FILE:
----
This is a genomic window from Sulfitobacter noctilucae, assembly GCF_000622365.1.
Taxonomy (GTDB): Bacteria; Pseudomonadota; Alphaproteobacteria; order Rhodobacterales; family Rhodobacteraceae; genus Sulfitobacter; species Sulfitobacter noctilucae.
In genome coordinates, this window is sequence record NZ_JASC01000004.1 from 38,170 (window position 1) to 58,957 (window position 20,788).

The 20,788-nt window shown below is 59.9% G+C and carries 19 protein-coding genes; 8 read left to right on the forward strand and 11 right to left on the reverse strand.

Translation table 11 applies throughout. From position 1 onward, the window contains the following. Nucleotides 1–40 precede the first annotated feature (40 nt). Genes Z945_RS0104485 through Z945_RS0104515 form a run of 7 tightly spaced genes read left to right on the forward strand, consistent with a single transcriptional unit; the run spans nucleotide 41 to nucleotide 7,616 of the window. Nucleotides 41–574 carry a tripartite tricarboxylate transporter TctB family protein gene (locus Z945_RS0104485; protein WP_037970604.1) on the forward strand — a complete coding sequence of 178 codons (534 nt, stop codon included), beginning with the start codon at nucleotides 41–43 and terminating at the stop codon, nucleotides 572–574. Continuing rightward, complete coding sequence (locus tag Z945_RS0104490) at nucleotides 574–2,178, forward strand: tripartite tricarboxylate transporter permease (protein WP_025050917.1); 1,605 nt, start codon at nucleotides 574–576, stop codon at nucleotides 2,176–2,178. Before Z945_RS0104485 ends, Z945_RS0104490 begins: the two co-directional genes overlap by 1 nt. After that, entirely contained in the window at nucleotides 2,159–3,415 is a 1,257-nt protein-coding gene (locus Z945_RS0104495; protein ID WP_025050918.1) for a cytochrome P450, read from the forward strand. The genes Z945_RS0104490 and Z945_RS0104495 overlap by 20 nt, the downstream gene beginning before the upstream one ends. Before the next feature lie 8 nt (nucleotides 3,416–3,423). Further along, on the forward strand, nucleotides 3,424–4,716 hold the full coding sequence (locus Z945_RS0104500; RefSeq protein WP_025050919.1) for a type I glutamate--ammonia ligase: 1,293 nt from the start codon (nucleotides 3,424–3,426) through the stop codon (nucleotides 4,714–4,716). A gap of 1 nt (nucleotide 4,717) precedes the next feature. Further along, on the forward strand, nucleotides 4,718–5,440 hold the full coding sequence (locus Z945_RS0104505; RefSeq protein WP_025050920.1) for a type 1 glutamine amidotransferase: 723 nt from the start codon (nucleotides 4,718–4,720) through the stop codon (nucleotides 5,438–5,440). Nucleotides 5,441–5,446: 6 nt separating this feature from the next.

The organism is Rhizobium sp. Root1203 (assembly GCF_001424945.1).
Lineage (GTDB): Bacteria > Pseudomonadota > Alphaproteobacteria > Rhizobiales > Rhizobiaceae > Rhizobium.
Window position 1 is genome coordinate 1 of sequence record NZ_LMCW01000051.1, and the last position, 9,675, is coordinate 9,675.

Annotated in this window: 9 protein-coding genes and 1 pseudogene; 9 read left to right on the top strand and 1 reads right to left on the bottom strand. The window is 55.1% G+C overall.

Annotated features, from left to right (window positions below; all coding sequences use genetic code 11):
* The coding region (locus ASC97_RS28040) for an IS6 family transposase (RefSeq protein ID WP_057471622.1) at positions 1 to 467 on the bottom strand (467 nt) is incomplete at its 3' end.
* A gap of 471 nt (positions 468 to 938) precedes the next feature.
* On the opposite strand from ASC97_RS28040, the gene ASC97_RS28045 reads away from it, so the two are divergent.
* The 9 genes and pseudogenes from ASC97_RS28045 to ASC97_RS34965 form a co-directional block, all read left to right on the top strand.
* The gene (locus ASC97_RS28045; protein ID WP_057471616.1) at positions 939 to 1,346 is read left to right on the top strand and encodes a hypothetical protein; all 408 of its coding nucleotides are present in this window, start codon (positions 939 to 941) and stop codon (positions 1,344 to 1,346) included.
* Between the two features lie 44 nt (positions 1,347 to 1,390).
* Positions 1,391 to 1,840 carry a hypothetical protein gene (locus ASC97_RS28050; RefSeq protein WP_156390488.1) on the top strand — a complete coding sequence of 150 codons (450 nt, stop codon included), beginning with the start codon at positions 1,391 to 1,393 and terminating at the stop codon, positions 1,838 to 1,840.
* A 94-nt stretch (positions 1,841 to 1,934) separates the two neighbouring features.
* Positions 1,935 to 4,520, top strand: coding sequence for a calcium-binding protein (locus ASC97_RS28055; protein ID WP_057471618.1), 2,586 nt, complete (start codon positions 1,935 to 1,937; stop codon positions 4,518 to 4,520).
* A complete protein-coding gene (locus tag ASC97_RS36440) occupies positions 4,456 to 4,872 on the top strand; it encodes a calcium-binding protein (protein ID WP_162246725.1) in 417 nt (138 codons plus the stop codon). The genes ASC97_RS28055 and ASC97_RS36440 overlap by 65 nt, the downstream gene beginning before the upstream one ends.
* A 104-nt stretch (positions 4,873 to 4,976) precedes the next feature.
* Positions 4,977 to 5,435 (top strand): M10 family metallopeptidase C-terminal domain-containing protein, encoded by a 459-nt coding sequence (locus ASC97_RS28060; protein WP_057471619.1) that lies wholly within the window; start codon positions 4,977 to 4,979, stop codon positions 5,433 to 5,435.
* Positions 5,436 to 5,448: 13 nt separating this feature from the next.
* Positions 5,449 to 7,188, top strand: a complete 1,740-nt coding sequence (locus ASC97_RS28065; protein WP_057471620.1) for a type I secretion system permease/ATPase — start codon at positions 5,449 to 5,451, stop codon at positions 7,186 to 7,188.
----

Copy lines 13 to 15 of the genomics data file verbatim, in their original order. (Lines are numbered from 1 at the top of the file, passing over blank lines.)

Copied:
* On the opposite strand from ASC97_RS28040, the gene ASC97_RS28045 reads away from it, so the two are divergent.
* The 9 genes and pseudogenes from ASC97_RS28045 to ASC97_RS34965 form a co-directional block, all read left to right on the top strand.
* The gene (locus ASC97_RS28045; protein ID WP_057471616.1) at positions 939 to 1,346 is read left to right on the top strand and encodes a hypothetical protein; all 408 of its coding nucleotides are present in this window, start codon (positions 939 to 941) and stop codon (positions 1,344 to 1,346) included.